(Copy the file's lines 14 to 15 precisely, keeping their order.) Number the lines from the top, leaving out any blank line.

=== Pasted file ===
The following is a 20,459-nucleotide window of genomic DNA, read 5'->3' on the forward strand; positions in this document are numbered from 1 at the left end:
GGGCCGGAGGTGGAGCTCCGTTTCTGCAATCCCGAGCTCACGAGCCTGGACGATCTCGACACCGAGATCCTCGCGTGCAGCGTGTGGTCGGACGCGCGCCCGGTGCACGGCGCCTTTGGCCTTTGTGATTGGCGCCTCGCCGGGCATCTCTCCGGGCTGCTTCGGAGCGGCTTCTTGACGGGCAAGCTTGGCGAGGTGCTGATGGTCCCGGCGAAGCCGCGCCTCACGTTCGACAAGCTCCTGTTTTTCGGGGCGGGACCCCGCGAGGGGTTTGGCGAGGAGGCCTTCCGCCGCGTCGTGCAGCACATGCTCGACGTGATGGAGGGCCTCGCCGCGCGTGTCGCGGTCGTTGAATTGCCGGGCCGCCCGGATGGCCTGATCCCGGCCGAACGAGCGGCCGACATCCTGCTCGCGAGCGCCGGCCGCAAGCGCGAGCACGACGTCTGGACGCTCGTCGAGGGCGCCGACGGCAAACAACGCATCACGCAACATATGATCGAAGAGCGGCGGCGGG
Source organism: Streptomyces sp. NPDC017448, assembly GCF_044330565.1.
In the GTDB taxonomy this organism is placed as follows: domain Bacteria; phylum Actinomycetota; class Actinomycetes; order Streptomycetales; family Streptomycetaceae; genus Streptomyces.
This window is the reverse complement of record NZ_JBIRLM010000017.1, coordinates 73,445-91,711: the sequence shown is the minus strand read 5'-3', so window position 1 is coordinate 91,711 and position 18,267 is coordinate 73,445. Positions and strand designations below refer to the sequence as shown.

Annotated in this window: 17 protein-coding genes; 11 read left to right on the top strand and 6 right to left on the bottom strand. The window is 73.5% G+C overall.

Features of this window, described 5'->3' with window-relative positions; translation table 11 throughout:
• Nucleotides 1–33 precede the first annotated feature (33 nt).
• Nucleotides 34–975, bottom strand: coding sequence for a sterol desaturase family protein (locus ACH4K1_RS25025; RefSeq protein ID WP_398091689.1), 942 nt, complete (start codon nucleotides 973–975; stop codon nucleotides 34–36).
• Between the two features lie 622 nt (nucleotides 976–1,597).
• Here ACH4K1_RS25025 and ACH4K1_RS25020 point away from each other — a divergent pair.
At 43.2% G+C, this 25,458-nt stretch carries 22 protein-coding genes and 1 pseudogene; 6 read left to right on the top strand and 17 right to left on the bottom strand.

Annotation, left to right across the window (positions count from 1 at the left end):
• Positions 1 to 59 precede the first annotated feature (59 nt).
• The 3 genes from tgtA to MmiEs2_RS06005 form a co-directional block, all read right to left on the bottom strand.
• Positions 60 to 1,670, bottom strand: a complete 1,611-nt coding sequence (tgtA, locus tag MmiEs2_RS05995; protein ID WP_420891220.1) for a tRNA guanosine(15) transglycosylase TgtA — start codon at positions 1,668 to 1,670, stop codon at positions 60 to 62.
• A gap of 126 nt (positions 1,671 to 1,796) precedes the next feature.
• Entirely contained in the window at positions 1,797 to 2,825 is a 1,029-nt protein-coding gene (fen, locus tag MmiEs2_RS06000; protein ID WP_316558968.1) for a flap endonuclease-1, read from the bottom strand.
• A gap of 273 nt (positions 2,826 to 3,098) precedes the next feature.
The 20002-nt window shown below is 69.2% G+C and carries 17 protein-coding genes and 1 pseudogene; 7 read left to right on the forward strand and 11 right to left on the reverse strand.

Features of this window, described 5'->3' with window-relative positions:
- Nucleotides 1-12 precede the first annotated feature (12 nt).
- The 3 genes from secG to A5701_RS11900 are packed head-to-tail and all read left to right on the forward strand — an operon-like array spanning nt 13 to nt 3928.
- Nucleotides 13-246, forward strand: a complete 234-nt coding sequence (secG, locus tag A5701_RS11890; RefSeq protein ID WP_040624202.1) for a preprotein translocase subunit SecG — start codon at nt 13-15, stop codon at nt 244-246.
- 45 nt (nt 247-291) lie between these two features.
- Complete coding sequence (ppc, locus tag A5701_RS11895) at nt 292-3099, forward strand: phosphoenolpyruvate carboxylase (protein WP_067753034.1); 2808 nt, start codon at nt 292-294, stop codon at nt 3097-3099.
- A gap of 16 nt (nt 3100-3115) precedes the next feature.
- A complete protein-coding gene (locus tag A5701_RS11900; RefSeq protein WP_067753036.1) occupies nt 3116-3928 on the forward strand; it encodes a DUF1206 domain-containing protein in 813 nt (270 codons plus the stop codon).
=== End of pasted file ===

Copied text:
• Positions 1 to 59 precede the first annotated feature (59 nt).
• The 3 genes from tgtA to MmiEs2_RS06005 form a co-directional block, all read right to left on the bottom strand.